Sunscreen has become an integral part of our lives, despite its relatively short history. It all started with the marketing of the word sunburn in order to increase sales, and from there the popularity spread from beachgoers to skiers and snowboarders and then finally to everyday people who just want to protect their skin from the sun. Read on for the history of sunscreen,

There is no doubt that someone, somewhere in history has used some form of natural sunscreen. We don’t know who they were or what they used, but we do know that ancient cultures covered themselves up and avoided direct sunlight. The first documented use of sunscreen dates back to Ancient Egypt around 1500 B.C. where sun worshippers slathered on white pastes made from a variety of natural ingredients including chalk, white clay, lead oxide, and vinegar.

The first sunscreen was developed in 1882 as well, but it wasn’t for widespread use—just for shipping grapes. It didn’t filter UV rays at all, and it melted when applied to human skin. In the early 20century, early 20century: To protect their skin from sunburns while they basked in Caribbean waters, wealthy Europeans created suntan oil. It also contained an ingredient called red dye that gave users a healthy glow.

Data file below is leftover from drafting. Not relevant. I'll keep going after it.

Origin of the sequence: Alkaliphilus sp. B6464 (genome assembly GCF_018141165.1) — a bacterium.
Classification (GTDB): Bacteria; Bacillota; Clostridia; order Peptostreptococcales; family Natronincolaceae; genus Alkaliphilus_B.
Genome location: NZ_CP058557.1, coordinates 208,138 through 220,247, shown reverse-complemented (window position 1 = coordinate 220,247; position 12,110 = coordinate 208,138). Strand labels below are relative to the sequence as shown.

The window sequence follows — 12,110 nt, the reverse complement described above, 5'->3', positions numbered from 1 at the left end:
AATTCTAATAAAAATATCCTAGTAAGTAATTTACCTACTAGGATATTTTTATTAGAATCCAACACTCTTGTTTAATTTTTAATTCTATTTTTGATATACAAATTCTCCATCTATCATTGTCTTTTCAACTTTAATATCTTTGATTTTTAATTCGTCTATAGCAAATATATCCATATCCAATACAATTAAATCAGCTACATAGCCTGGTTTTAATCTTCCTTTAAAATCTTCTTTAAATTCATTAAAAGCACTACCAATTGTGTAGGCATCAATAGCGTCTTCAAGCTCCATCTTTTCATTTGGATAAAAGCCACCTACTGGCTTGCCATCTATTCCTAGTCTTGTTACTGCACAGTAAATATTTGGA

The early 1900s: Scientists began looking into other ingredients that could possibly protect against sun damage as concern over skin cancer grew. Around 1912 scientists discovered a certain chemical (which they dubbed coal tar) that protected lab animals from radiation. But any excitement about using these chemicals on humans quickly died down after World War I soldiers returned home with severe burns and rashes.

The 1970s–1980s: People became increasingly aware of how dangerous ultraviolet light can be if not filtered out. The 1990s–present day: Newer materials like titanium dioxide have improved upon old formulas without causing severe allergic reactions.

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